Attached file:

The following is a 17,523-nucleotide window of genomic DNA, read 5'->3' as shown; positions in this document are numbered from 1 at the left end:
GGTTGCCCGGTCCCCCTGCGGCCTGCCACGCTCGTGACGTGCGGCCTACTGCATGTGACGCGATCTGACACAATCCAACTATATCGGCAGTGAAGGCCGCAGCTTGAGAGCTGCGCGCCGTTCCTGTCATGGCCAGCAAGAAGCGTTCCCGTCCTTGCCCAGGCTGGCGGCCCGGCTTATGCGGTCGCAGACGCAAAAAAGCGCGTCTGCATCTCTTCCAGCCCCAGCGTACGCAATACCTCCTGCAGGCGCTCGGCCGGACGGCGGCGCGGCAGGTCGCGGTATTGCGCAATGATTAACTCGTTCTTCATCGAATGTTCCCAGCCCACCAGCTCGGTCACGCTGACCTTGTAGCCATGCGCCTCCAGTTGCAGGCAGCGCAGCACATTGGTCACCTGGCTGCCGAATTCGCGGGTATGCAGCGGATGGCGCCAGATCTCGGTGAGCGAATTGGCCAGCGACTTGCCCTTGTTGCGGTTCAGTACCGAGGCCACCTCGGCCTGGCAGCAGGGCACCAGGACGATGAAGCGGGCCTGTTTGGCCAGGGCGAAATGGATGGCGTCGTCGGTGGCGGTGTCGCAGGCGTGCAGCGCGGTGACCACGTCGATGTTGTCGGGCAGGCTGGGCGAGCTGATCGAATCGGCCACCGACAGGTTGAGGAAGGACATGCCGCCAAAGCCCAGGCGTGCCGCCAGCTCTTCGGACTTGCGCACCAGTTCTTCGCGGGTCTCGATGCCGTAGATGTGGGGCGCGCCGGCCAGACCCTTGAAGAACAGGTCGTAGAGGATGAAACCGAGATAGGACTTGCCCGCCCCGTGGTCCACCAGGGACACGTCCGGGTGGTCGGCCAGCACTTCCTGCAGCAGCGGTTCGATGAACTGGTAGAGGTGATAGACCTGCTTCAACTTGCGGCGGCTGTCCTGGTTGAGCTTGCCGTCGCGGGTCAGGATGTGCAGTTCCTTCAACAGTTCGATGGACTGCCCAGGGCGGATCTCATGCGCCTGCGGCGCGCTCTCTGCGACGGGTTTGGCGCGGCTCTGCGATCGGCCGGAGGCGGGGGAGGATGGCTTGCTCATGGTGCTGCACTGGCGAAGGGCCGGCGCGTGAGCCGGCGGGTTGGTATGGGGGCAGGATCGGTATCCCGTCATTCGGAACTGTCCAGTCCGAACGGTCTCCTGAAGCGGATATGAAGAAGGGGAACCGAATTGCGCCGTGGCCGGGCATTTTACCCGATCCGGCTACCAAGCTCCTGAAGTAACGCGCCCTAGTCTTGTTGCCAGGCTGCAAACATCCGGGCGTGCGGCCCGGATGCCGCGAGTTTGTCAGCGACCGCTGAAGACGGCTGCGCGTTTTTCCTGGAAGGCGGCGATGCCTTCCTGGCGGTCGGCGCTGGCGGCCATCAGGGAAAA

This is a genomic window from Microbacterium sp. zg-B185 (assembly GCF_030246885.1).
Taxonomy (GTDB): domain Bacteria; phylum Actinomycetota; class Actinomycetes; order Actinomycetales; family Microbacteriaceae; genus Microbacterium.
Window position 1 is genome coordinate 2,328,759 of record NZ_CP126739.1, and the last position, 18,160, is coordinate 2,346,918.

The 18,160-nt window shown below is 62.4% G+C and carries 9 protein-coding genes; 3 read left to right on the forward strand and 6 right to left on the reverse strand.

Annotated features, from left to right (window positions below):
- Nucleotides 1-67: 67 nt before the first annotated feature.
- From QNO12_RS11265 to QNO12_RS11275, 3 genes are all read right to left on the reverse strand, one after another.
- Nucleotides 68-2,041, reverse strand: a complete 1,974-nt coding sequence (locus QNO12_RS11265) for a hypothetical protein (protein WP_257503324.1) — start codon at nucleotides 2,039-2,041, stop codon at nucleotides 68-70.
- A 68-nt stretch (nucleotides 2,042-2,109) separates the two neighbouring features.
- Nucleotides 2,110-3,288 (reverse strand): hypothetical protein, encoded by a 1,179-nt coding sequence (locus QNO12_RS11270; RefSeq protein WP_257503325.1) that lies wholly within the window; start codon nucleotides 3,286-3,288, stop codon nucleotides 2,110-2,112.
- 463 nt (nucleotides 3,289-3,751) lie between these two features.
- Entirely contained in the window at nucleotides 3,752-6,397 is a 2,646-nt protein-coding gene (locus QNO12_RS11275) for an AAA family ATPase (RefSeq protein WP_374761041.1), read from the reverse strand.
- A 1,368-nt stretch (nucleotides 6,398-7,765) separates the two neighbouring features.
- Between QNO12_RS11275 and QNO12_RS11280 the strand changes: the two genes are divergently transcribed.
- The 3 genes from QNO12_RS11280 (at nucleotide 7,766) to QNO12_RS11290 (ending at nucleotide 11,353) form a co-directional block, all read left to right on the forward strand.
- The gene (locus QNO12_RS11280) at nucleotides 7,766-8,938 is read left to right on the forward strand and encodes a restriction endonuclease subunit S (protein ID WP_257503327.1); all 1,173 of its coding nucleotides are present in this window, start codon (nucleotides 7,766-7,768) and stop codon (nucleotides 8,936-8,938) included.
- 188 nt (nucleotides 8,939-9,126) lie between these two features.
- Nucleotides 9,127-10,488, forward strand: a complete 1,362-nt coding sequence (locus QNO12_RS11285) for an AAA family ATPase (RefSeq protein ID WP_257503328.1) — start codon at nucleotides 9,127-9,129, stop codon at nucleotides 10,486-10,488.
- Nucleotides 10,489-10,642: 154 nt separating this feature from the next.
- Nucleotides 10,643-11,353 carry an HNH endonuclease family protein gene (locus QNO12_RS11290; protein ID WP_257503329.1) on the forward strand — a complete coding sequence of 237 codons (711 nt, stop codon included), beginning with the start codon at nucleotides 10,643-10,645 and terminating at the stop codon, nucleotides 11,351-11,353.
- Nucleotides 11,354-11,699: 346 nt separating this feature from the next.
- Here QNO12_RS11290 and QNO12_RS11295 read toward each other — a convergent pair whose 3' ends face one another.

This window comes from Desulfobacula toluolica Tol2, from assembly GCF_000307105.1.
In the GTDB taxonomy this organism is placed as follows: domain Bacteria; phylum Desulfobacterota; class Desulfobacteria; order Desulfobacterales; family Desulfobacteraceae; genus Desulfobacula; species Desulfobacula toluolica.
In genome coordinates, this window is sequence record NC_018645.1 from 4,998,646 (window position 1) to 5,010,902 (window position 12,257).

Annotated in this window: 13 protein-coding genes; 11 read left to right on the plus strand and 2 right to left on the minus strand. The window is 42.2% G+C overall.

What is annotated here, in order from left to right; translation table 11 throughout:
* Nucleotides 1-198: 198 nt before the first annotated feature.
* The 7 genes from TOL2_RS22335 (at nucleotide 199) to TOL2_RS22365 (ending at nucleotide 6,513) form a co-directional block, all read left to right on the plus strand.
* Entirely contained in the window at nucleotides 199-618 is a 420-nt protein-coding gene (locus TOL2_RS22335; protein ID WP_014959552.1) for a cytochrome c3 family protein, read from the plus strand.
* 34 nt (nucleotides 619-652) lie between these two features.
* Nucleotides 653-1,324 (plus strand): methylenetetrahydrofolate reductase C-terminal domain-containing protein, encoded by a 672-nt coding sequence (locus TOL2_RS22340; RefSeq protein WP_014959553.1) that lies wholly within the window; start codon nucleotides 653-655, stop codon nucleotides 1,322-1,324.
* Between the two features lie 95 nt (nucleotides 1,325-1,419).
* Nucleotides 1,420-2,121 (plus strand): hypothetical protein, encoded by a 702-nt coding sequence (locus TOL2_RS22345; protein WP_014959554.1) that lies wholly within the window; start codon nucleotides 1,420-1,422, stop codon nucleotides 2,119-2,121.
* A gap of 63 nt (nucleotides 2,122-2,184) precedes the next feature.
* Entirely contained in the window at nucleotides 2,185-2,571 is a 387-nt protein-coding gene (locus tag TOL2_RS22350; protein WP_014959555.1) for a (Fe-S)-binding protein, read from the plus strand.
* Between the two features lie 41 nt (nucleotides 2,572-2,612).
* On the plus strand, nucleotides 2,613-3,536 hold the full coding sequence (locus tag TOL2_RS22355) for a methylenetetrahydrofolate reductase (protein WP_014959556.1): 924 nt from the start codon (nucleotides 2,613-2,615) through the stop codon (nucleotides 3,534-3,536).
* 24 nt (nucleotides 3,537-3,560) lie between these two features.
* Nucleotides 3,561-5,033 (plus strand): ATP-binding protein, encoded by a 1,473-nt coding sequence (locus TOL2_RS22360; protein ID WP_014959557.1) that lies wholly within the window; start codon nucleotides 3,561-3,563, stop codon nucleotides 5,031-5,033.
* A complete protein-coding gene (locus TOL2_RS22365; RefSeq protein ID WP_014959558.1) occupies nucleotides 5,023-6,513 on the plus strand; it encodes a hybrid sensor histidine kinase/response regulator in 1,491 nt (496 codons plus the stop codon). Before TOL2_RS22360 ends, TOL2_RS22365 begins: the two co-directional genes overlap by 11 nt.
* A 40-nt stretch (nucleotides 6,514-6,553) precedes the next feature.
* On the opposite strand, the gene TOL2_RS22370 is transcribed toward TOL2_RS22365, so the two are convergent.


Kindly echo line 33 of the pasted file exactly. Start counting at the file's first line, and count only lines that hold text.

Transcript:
* 34 nt (nucleotides 619-652) lie between these two features.